Sex, Books, Genders, and Numbers: What Counts for Readers?
The newest novel by Elizabeth Gilbert, City of Girls is what I’m reading—not for book club—just for the fun of comparing it to Eat, Pray, Love. (I didn’t enjoy Gilbert’s memoir for the same reasons I loved The Wonderful Wizard of Oz. Go figure.) But, as of chapter 11 in City of Girls, I do like Vivian, the protagonist. She’s an elderly woman who looks back on being young and living an unbridled life in the New York City of 1940. Vivian is an unapologetic, serial, and adventurous lover of sex in the city of girls. She’s so different than Dorothy, that farm girl who went to Oz as a teenager. Vivian, meet Dorothy. Dorothy, you’re meeting Vivian in my reader’s mind. Let’s go, girls!
In June 2019, I had the good fortune to hear Ms. Gilbert give a brief talk about writing City of Girls…and then she answered many questions from an audience that I estimated was close to 90 percent women—of all ages. When a young woman asked the author what she’d learned about relationships since Eat, Pray, Love was published in 2006, Ms. Gilbert made a profound statement that I remember as, ‘Everyone craves them, but relationships are complicated.’ Then she said something I’d not heard since being cautioned by adults during my adolescence—and I remember it as, ‘Sexual intercourse is actually kind of dangerous.’
Dangerous? That’s not what Madison Avenue wants us to believe.
But sex, as lovely and dangerous as it can be, seems to sell everything. Even books—maybe especially books. Several questions came to mind about book purchasing and reading habits—for all the genders—so I put down the novel and went reading for answers.
First, I asked who—or what—comes up with data about book purchasers and readers?
A website, www.statista.com, reports that the U.S. book industry counts over 10 billion dollars in sales from 675 million print books. And that was for 2018.
What are some recent statistics?
Accurate sales data doesn’t really exist! Tracking the sales of all books, and all book formats, is more of an art than a science. Every print book has an ISBN number to be tracked by Nielsen BookScan—but BookScan does not record all sales. I could not find any information about who or what tracks sales of ebooks.
Next, I wanted to know the most popular genre across all markets. According to the Statisita website, mystery/crime/thriller stories sell the most books. Romance books are a close second. Books for children seem to be in third place (although it was difficult to tell, given the level of accuracy in reporting sales). Cookbooks are selling well; join me (and all the foodies) in giving them an unofficial fourth place ribbon.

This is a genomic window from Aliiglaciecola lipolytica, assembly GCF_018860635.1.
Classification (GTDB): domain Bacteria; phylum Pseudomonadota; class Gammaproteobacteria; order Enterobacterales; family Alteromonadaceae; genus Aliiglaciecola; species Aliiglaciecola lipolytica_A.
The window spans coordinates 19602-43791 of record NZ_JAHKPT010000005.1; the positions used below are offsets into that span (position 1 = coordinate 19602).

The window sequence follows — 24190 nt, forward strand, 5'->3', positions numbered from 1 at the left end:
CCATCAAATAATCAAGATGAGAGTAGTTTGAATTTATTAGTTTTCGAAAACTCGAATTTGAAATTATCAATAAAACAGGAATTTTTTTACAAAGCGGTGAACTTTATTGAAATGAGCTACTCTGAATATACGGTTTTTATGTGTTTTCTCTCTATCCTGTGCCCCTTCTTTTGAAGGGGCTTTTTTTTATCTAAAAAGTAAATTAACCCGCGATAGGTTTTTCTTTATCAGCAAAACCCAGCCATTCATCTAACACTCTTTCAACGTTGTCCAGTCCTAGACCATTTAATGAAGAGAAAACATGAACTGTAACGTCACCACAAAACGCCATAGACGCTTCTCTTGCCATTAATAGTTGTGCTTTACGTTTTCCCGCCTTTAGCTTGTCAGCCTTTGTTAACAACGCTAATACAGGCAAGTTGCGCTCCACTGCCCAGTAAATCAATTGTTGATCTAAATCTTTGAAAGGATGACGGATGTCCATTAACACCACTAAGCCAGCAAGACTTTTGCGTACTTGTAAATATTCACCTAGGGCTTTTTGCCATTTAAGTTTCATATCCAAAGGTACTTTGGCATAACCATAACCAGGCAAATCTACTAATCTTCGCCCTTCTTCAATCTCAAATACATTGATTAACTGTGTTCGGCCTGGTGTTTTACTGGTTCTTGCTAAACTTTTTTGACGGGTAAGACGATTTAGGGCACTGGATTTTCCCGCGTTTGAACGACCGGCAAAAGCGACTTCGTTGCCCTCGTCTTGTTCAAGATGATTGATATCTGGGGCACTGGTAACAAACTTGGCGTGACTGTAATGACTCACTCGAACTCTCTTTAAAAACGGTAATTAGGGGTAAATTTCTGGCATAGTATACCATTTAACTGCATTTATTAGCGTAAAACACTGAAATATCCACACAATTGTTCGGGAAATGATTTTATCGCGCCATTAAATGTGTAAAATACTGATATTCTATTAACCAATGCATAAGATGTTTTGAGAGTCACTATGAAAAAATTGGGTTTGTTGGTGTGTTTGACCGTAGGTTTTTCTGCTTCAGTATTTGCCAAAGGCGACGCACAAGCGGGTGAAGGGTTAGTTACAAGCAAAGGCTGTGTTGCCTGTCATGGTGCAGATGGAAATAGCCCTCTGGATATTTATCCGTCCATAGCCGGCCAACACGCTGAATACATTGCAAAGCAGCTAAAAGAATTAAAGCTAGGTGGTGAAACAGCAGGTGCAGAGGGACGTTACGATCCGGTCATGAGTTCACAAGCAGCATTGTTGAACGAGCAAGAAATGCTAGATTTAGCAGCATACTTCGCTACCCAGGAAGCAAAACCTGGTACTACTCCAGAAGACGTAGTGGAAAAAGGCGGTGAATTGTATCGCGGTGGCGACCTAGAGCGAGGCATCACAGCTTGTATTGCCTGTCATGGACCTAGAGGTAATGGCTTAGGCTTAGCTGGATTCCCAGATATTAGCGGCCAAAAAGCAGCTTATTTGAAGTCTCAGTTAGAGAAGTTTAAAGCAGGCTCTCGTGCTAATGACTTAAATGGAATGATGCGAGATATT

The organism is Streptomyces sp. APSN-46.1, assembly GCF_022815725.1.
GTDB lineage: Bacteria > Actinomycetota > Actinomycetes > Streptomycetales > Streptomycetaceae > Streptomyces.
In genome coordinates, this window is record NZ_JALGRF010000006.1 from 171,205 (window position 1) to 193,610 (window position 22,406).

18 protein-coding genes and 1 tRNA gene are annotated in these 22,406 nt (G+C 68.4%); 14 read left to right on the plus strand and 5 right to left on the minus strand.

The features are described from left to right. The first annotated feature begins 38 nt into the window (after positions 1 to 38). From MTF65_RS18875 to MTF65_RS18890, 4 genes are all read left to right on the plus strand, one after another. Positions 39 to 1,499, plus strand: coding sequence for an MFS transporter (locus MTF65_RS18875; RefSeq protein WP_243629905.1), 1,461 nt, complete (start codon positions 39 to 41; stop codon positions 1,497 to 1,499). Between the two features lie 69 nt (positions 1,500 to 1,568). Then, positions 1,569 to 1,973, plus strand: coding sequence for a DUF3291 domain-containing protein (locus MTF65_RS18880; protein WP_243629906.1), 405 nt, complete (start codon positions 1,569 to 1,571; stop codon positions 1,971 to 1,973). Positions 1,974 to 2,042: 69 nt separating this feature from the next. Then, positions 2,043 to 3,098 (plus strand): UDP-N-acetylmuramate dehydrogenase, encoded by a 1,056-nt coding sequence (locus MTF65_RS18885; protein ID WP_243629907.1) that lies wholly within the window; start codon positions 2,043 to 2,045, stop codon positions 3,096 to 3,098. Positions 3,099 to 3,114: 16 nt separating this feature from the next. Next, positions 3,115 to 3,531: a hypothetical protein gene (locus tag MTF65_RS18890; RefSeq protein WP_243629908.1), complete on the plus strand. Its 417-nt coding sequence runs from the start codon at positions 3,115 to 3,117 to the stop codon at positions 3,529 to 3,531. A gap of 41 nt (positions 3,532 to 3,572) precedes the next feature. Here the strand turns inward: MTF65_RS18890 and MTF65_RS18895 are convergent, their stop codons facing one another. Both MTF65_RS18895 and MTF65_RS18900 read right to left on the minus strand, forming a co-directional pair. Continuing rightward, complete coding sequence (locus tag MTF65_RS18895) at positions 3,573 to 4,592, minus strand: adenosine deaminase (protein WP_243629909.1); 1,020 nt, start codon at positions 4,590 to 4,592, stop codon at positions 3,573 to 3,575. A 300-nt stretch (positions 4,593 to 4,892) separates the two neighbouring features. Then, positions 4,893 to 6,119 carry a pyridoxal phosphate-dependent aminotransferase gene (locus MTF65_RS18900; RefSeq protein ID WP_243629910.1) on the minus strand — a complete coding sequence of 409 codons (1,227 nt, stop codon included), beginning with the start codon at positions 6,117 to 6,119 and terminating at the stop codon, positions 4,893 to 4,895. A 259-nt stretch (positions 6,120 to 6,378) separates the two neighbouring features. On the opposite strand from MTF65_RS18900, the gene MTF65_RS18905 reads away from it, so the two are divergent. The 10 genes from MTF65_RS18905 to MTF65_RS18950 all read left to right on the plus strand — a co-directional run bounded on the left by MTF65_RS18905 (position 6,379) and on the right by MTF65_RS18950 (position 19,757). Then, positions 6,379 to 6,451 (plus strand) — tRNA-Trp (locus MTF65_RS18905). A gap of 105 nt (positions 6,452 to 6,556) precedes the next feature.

If you’re still curious, you’ll want to do your own research, but cyberspace seems to be getting even squishier when it comes to facts. Here’s a good article titled “Everything You Wanted To Know About Book Sales But Were Afraid To Ask,” by Lincoln Michel: www.electricliterature.com/everything-you-wanted-to-know-about-book-sales-but-were-afraid-to-ask/ (June 2016).
Finally, as for gender (the root of all close, intimate relationships—sex!) I’ve seen that some literary agents are asking for LGBTQIA-themed manuscripts and I wondered about that market. I learned that Penguin-Random House has an LGBT Network, and for Pride Month (June), they published “The Ultimate LGBTQIA+ Pride Book List” at www.penguinrandomhouse.com/the-read-down/the-ultimate-book-list-for-pride-month. Go there and explore. It’s a grand adventure…the titles you’ll see are indicative of our literal brave, and better, new world.
Now…please forget the “data,” and lack of it. What’s most important is what you find important to purchase and read in a landscape where our electronic best friend, the internet, provides trillions of letters in reading material for free: blogs, journals, news media websites, Twitter, Facebook, and even the comments on Instagram. Plus, when your eyes get tired of print, iTunes and YouTube offer electronic fountains of free content—and noise—and advertising.
It’s a big marketplace—for books and things, too. Think amazon.com, and know that it probably has some of its employees figuring out ways to do better sales tracking data even as you read this.
I’ve stopped asking questions, at least until I’m finished reading City of Girls. Information on book sales and the reading habits of people turns out to be not nearly as fascinating as sex in New York City nearly 80 years ago.
By Mary Holden